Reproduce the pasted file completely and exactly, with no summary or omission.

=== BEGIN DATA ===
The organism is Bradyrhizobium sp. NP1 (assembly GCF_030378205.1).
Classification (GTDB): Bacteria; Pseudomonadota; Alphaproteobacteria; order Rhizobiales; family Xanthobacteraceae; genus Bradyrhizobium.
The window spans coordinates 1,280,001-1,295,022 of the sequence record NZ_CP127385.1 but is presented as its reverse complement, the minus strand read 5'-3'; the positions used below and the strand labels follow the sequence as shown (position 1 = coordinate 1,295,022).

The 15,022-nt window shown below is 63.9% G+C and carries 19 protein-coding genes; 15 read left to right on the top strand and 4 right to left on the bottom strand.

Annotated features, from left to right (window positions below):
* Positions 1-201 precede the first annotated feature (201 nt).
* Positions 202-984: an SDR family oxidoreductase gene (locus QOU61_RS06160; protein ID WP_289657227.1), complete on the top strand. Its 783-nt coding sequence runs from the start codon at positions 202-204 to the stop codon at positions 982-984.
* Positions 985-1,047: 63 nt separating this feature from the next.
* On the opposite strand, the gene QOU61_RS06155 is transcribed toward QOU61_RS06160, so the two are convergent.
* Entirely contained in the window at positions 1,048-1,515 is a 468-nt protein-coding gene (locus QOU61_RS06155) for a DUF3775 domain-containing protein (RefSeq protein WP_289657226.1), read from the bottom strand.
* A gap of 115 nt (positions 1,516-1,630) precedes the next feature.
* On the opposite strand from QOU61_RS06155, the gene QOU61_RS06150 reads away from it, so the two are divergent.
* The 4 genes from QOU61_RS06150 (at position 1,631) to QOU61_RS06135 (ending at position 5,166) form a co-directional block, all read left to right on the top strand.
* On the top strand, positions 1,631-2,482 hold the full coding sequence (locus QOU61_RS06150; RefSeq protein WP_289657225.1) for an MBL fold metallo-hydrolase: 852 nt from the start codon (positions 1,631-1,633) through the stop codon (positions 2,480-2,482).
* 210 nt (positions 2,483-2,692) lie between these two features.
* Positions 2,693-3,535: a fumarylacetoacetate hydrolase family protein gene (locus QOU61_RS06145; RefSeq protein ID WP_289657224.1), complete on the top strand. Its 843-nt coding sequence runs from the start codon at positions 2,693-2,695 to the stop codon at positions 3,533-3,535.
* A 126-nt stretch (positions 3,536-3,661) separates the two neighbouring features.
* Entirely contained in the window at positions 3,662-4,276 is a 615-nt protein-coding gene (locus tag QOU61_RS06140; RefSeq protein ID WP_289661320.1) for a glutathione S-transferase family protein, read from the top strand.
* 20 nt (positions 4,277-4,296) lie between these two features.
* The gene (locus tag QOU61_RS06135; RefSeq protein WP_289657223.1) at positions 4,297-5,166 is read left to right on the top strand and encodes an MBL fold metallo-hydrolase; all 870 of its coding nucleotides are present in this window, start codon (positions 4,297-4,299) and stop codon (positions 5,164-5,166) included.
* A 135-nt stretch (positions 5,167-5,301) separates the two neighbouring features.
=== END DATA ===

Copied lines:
The organism is Bradyrhizobium sp. NP1 (assembly GCF_030378205.1).
Classification (GTDB): Bacteria; Pseudomonadota; Alphaproteobacteria; order Rhizobiales; family Xanthobacteraceae; genus Bradyrhizobium.
The window spans coordinates 1,280,001-1,295,022 of the sequence record NZ_CP127385.1 but is presented as its reverse complement, the minus strand read 5'-3'; the positions used below and the strand labels follow the sequence as shown (position 1 = coordinate 1,295,022).

The 15,022-nt window shown below is 63.9% G+C and carries 19 protein-coding genes; 15 read left to right on the top strand and 4 right to left on the bottom strand.

Annotated features, from left to right (window positions below):
* Positions 1-201 precede the first annotated feature (201 nt).
* Positions 202-984: an SDR family oxidoreductase gene (locus QOU61_RS06160; protein ID WP_289657227.1), complete on the top strand. Its 783-nt coding sequence runs from the start codon at positions 202-204 to the stop codon at positions 982-984.
* Positions 985-1,047: 63 nt separating this feature from the next.
* On the opposite strand, the gene QOU61_RS06155 is transcribed toward QOU61_RS06160, so the two are convergent.
* Entirely contained in the window at positions 1,048-1,515 is a 468-nt protein-coding gene (locus QOU61_RS06155) for a DUF3775 domain-containing protein (RefSeq protein WP_289657226.1), read from the bottom strand.
* A gap of 115 nt (positions 1,516-1,630) precedes the next feature.
* On the opposite strand from QOU61_RS06155, the gene QOU61_RS06150 reads away from it, so the two are divergent.
* The 4 genes from QOU61_RS06150 (at position 1,631) to QOU61_RS06135 (ending at position 5,166) form a co-directional block, all read left to right on the top strand.
* On the top strand, positions 1,631-2,482 hold the full coding sequence (locus QOU61_RS06150; RefSeq protein WP_289657225.1) for an MBL fold metallo-hydrolase: 852 nt from the start codon (positions 1,631-1,633) through the stop codon (positions 2,480-2,482).
* 210 nt (positions 2,483-2,692) lie between these two features.
* Positions 2,693-3,535: a fumarylacetoacetate hydrolase family protein gene (locus QOU61_RS06145; RefSeq protein ID WP_289657224.1), complete on the top strand. Its 843-nt coding sequence runs from the start codon at positions 2,693-2,695 to the stop codon at positions 3,533-3,535.
* A 126-nt stretch (positions 3,536-3,661) separates the two neighbouring features.
* Entirely contained in the window at positions 3,662-4,276 is a 615-nt protein-coding gene (locus tag QOU61_RS06140; RefSeq protein ID WP_289661320.1) for a glutathione S-transferase family protein, read from the top strand.
* 20 nt (positions 4,277-4,296) lie between these two features.
* The gene (locus tag QOU61_RS06135; RefSeq protein WP_289657223.1) at positions 4,297-5,166 is read left to right on the top strand and encodes an MBL fold metallo-hydrolase; all 870 of its coding nucleotides are present in this window, start codon (positions 4,297-4,299) and stop codon (positions 5,164-5,166) included.
* A 135-nt stretch (positions 5,167-5,301) separates the two neighbouring features.